Exploring the Mid-Hudson Valley

A Guide to Exploring the Mid-Hudson Valley
“Between Dinner and Vespers”
by Nadine Revheim, AHC – Fall 2006

It has been many years since I have been able to spend an extended amount of time at the monastery. My quarterly retreats and times of silence, reflection and gathered community have been ongoing since a Benedictine Experience in 2000 and a week-long stay in 1998. So when I had the chance in the fall of 2006 to plan to be at Holy Cross Monastery for my second of two weeks vacation, I arrived somewhat rested and ready to explore the Hudson River Valley.

I knew there were many historical sites and places of interest within driving distance and I had made the decision to try to explore as many as I could with the stipulation that I would try to maintain presence at all offices and meals (the latter being greatly enhanced by the culinary delights of the CIA-trained chef Edward Wolfe).

I allowed myself to be somewhat spontaneous in my excursions, not limited by weather, and not necessarily informed of available times for tours; so it did become a discipline of “letting go and letting God” and allowing myself to be guided by the spirit. I knew I wouldn’t be disappointed since the autumn foliage would be a constant companion during my mini-adventures. However, I did learn the value of some advanced planning along the way and offer some suggestions along with my daily trip diary.

Wednesday, October 18

Leaving Holy Cross Monastery (HCM) at 9:19 AM after the Eucharistic Feast of St. Luke, my destination was Catskill to see “Cedar Grove”, the home of Thomas Cole, the founder of the Hudson River School of Painting. Driving north on Rt. 9W, I passed the familiar sights of downtown Kingston, Ulster shopping centers housing Starbucks, Barnes & Noble, Chico’s and Coldwater Creek, then onto winding roads past defunct and ongoing industrial sites, through the town of Saugerties and finally the approach to Catskill.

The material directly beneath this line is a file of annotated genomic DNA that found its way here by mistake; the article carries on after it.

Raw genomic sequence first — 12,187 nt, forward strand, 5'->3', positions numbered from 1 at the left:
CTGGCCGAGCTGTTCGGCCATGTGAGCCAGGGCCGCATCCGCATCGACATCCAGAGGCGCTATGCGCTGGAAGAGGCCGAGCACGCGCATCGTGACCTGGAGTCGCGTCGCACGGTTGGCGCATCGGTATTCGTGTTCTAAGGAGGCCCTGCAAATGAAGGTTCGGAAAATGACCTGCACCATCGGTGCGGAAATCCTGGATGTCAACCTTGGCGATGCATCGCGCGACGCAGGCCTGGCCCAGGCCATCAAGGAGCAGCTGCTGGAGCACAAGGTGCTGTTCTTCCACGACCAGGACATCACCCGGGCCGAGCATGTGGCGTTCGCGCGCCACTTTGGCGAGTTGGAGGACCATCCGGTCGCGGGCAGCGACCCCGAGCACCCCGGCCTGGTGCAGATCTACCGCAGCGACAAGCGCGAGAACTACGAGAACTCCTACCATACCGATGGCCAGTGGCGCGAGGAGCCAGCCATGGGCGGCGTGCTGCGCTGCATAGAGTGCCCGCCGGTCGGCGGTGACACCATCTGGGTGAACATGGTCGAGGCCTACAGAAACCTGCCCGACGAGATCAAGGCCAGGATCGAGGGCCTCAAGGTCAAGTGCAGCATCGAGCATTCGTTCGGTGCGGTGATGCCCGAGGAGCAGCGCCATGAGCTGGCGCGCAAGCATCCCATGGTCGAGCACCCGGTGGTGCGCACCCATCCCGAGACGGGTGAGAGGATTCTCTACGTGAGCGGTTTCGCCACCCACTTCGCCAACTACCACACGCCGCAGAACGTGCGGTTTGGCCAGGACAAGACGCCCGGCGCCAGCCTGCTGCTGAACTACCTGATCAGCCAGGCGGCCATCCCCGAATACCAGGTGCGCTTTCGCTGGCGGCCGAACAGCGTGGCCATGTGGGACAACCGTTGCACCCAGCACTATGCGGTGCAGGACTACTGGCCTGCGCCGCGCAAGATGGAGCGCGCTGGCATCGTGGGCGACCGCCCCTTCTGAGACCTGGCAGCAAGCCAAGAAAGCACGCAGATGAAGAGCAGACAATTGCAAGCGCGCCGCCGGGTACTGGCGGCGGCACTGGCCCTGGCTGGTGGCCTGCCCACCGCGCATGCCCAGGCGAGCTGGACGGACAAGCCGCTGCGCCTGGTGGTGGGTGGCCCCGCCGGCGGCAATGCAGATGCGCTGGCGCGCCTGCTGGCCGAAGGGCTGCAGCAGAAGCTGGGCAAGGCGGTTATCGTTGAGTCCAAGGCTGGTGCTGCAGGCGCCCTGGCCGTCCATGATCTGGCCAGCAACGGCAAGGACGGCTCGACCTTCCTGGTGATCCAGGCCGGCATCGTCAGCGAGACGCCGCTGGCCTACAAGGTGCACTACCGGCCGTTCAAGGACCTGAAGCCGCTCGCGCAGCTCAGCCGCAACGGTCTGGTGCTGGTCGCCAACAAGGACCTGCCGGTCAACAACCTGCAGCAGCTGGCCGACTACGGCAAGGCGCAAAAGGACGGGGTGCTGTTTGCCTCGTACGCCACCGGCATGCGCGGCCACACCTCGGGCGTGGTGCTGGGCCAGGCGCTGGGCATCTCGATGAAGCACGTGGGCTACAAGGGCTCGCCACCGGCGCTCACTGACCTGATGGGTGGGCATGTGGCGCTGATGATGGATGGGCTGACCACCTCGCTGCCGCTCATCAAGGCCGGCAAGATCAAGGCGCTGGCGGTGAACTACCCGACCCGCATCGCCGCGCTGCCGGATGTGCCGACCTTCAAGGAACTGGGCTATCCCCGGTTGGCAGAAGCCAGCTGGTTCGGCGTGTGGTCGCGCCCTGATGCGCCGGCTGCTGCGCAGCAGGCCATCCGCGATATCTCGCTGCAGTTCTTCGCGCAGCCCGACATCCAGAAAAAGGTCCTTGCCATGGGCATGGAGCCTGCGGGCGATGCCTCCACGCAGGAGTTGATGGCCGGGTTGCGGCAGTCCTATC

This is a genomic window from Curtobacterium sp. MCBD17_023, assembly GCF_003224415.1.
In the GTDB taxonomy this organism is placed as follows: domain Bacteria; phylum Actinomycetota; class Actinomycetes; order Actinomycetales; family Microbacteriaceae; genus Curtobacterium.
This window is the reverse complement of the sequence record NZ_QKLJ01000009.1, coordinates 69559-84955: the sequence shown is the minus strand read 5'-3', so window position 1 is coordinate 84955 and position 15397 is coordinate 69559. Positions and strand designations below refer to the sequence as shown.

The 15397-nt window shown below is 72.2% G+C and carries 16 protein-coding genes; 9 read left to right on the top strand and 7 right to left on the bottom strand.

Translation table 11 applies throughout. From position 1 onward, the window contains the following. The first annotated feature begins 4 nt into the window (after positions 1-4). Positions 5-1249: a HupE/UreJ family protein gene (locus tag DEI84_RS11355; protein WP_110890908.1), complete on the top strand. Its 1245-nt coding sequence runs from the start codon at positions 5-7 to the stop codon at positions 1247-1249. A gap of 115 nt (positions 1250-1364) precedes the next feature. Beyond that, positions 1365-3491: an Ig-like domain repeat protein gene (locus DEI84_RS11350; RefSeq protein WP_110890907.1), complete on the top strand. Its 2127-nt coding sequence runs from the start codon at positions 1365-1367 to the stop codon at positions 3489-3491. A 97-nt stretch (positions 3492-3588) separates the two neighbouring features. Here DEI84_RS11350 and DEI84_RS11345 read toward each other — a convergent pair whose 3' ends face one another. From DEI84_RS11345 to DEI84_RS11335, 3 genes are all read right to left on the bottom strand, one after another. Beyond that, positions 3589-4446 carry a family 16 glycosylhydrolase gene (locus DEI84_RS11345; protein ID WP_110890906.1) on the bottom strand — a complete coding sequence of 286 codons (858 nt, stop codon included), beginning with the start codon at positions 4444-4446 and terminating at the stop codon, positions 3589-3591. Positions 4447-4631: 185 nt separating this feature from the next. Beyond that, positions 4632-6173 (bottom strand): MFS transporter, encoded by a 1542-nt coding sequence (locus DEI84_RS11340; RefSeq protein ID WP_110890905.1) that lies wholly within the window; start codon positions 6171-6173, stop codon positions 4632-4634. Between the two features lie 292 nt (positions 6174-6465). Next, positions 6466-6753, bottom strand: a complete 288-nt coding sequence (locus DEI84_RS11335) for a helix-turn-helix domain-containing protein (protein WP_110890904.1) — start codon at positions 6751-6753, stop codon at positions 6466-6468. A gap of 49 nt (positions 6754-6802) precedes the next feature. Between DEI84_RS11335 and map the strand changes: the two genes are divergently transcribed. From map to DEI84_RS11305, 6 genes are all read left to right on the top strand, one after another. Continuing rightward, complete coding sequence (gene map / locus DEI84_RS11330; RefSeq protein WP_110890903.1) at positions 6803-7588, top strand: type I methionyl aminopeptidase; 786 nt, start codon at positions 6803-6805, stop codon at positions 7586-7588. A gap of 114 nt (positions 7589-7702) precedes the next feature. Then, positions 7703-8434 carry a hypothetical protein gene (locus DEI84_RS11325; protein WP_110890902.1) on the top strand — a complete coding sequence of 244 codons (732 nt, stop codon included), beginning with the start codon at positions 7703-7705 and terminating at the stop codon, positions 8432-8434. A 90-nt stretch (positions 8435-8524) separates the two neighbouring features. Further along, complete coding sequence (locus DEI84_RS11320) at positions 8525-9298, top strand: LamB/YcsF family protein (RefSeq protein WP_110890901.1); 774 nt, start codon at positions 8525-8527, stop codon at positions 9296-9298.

Making a right turn onto Rt. 385, I did ask someone how to find the home, and used her directions to follow the road until I got to the Catholic Church at the top of the hill and made a left and Cedar Grove would be on my right within a few blocks. Having made it to my destination (the driveway is shared with a local synagogue), I was disappointed to find that tours were only available on weekends at this time of the year; but I walked around the yellow Victorian home and onto the porch that had a visual panoramic display of the Catskill mountain range that one could see to the west and was satisfied to see the morning mist and clouds floating along the peaks of the mountains with the sun shining on the glistening leaves.

I realized that I was near the approach to the Rip Van Winkle Bridge and decided to go to Hudson which was directly across the river and easily followed the signs posted when I left the driveway and turned right. The first exit on the other side of the bridge led to Rt. 9G and a quick ride to the entrance to “Olana”, home of Frederic Church, the famous student of Thomas Cole.

I approached the house with its fabulous autumnal landscaped environs that had been created by Olmstead (Church’s cousin, known for Central Park) and stood at the crest of the hill after parking the car and experienced the feeling of being in one of the paintings that takes in the magnificence of the river and valley and mountains in layers of colors and textures and brilliant light.

Unfortunately, the house was closed for tours because of renovation, but having taken a house tour here in 1998, I was able to focus on the grounds and saw that there were many trails and places to reflect on the natural beauty that has been preserved at this site. I would have been able to have taken a cultural landscape tour, but I knew I had to continue “home”, south on 9G and over the Rhinecliff Bridge to return to HCM in time for Diurnum, noting the other gems along the way that I would return to on another day.

NOTE: If you plan to take a tour at both houses, it would be best to go on an afternoon excursion; otherwise each house would be a morning trip since driving time is approximately 45 minutes one-way.

Thursday, October 19